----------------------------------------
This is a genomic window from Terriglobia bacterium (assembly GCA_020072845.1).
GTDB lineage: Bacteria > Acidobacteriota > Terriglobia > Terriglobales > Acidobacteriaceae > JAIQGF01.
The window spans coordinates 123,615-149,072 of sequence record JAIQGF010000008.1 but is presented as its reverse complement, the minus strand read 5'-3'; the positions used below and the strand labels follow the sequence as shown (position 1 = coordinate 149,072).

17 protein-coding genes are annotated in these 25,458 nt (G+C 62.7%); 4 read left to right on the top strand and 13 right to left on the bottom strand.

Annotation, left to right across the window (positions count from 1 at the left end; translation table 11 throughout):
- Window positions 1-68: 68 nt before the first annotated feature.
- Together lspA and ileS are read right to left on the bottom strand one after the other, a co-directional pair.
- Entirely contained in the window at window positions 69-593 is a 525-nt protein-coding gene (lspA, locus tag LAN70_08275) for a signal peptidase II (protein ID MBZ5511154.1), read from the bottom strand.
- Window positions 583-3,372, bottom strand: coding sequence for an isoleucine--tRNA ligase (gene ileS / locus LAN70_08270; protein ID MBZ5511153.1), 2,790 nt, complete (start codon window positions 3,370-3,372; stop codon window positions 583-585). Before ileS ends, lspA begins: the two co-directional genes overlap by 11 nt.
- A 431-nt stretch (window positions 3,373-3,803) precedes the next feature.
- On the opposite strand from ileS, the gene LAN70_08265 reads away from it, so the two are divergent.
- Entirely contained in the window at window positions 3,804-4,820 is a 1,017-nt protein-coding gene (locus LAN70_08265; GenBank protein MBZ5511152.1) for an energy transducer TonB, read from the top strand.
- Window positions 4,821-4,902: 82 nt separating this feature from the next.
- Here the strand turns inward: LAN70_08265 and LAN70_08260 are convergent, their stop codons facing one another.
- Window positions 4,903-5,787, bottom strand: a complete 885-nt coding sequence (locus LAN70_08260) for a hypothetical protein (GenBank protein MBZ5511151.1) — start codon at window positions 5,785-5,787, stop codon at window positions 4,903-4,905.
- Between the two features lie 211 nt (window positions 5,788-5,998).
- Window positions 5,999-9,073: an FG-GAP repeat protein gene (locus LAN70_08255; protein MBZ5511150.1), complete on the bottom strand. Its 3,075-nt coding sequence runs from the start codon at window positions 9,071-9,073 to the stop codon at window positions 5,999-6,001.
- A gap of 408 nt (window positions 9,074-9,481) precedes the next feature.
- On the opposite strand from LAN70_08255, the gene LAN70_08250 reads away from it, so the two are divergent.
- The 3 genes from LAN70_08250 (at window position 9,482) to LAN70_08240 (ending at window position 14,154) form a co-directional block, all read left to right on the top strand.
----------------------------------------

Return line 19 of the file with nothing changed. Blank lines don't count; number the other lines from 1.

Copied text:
- On the opposite strand from LAN70_08255, the gene LAN70_08250 reads away from it, so the two are divergent.